Monster Hunter Generations Ultimate is making its worldwide debut very soon. This is important for a few reasons. It marks the first appearance of the improved version of Monster Hunter Generations worldwide, as the Nintendo 3DS upgraded edition was only released in Japan in March 2017. It is the first entry in the series to appear on the Nintendo Switch. It is also a return to the more traditional Monster Hunter experience after the more newcomer-friendly Monster Hunter: World. While this means quite a few changes, the nature of Monster Hunter Generations’ core experience could mean Monster Hunter Generations Ultimate is in a position to help introduce new fans to the series’ original progression and gameplay.
At its core, Monster Hunter Generations Ultimate is a prettier version of Monster Hunter XX, which is an expanded version of Monster Hunter Generations. This means a number of different things have to be taken into account. It is a more typical experience, where you only venture into a specific area of the wilds when you are on a mission. You do all preparations in the hub ahead of a mission, which means you can not rely on extra meals or items in the field if you did not already have them on your person when you headed out. Weapons behave differently, and you need to pick a style that has an impact on your moveset. Gathering is more complicated, mantles aren’t present, and people might find themselves a bit lost. But the way Monster Hunter Generations Ultimate works might make it a good stepping stone for Monster Hunter: World players.
The use of styles is one way it can help. There are six present in Monster Hunter Generations Ultimate, which is two more than Monster Hunter Generations. Guild, Striker, Aerial, and Adept are the four returning styles, joined by the new Valor and Alchemy options. Each one has its own unique focus and take, which is in addition to to the Great Sword, Long Sword, Sword and Shield, Dual Blades, Hammer, Hunting Horn, Lance, Gunlance, Switch Axe, Charge Blade, Insect Glaive, Light Bowgun, Heavy Bowgun, and Bow weapon options. While using the weapons might feel a little more complex and require relearning after Monster Hunter: World, the styles might make up for it by allowing people access to certain special moves or capabilities.
Each of the roles, both returning and new, might help people find a place. The new Alchemy role, which lets you shake an Alchemy Barrel to make items and equip three Hunter Arts, could be something for someone to use with a Hunting Horn or ranged weapon and aid newcomers. People who are new to Monster Hunter or coming in from Monster Hunter: World might do best with a bladed weapon and a Guild, Striker, or Aerial style. Guild is adaptable and allows two Hunter Arts. Striker lets you have three Hunter Arts, which charge quicker than usual, and could let you rely more on special skills. Aerial Style is good for people who liked mounting monsters to deal damage, as it makes it easy to get onboard. Perhaps, once people find their footing, Adept and its opportunities for counterattacks could be helpful.
People coming to Monster Hunter Generations Ultimate from Monster Hunter: World could also benefit from this installment’s Harvest Tour missions. When you head into the Hub, you can take multiple Harvest Tour missions. This allows you to explore an area for 50 minutes to gather. Seeing as how there are no scoutflies to lead you to points of interest, you need to make sure you always chuck paintballs at monsters to tag them, and you need to have consumable gathering tools like pickaxes and bug nets, these missions can help you learn the lay of lands, acquire items, and catch glimpses of certain sorts of monsters ahead of schedule. Each one lets you stay there for 50 minutes or until you turn in a Paw Ticket.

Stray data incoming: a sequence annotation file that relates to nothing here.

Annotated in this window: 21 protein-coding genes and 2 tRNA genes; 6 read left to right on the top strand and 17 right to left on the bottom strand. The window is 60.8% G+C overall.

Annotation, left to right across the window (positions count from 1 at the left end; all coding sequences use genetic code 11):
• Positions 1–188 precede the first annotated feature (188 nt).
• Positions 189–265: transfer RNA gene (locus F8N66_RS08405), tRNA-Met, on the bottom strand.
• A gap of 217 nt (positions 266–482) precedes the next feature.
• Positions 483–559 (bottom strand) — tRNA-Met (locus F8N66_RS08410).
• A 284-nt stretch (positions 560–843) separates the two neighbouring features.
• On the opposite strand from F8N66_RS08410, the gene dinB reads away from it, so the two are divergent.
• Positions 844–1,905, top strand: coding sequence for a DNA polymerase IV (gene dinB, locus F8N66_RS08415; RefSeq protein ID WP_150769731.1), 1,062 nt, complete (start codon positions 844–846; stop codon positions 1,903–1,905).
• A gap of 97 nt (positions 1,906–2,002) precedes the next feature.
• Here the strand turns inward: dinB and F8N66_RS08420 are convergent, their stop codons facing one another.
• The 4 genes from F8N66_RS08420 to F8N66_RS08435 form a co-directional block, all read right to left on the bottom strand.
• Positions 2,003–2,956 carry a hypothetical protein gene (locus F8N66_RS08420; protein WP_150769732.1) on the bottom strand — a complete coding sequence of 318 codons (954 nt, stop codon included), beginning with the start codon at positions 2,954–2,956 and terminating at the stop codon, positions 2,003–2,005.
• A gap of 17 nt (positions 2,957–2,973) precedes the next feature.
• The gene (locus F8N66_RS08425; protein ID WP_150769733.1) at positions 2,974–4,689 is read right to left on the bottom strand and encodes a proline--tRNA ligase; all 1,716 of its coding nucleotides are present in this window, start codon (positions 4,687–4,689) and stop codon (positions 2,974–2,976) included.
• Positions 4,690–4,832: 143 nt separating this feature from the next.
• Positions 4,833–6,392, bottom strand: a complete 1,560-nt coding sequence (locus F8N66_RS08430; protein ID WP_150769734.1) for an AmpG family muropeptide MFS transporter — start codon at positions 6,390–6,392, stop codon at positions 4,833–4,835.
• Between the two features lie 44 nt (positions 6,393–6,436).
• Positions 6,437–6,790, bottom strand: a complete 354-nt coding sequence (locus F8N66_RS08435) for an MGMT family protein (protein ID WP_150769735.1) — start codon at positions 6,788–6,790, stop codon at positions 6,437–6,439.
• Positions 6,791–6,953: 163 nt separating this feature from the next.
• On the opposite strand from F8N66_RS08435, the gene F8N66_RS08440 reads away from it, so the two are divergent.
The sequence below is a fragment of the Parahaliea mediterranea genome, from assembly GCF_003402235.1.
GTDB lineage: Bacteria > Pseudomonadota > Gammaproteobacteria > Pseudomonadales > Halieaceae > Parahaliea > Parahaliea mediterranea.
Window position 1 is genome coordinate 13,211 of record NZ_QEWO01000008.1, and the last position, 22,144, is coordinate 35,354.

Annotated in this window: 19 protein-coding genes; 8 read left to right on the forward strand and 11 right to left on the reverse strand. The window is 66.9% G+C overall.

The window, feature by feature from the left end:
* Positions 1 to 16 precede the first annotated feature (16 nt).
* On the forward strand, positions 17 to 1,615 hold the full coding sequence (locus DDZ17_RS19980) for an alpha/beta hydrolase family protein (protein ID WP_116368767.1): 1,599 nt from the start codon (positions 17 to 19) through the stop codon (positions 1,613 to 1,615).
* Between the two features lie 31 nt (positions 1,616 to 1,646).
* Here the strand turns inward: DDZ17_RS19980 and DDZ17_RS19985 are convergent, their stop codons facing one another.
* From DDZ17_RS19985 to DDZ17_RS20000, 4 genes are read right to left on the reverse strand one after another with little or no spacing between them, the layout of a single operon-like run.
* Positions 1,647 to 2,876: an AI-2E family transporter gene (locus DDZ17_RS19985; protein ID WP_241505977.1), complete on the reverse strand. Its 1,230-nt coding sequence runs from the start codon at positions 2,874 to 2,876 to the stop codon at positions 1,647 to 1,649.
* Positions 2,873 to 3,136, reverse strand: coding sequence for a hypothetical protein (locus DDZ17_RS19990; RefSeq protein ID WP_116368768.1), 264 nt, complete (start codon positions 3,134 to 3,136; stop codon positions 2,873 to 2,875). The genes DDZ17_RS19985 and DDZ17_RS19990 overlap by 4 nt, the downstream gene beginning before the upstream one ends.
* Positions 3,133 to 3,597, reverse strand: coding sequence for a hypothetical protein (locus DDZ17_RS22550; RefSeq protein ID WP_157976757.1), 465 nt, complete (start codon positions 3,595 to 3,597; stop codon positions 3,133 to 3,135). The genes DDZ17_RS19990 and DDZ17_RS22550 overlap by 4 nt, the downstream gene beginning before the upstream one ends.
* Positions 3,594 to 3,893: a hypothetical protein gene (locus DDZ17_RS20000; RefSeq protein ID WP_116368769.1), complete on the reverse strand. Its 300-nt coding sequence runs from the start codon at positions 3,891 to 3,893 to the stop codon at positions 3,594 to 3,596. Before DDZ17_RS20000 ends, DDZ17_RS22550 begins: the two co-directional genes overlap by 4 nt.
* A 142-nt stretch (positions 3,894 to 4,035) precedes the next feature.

The reduced map size can help ease people into Monster Hunter Generations Ultimate. The locations here aren’t as big and expansive as Monster Hunter: World’s, seeing as how this is an upgraded version of what was originally a Nintendo 3DS game. It still looks good running on the Nintendo Switch and gives you areas to explore, but the scope does mean it is easier to get a familiarity with an area, know the paths that lead to others, and get situated. In turn, it could help people learn to gather, since there is less chance of overlooking something important. It can also make tracking easier early on, since it is easy for a hunting group to split up and find a creature.
Monster Hunter Generations Ultimate is going to be an opportunity for people. People who love the series get a solid installment on the Nintendo Switch that takes Monster Hunter Generations and both adds more to it and makes it look a bit better. People who were only just introduced to it via Monster Hunter: World have an entry that has some elements that allow them a way to ease into a more regimented and demanding experience. For those who have never played before, well, maybe they will sample the demo (which is immediately available via the Nintendo eShop) and find a game that resonates with them.
Monster Hunter Generations Ultimate will come to the Nintendo Switch in North America and Europe on August 28, 2018. It is immediately available in Japan as Monster Hunter XX.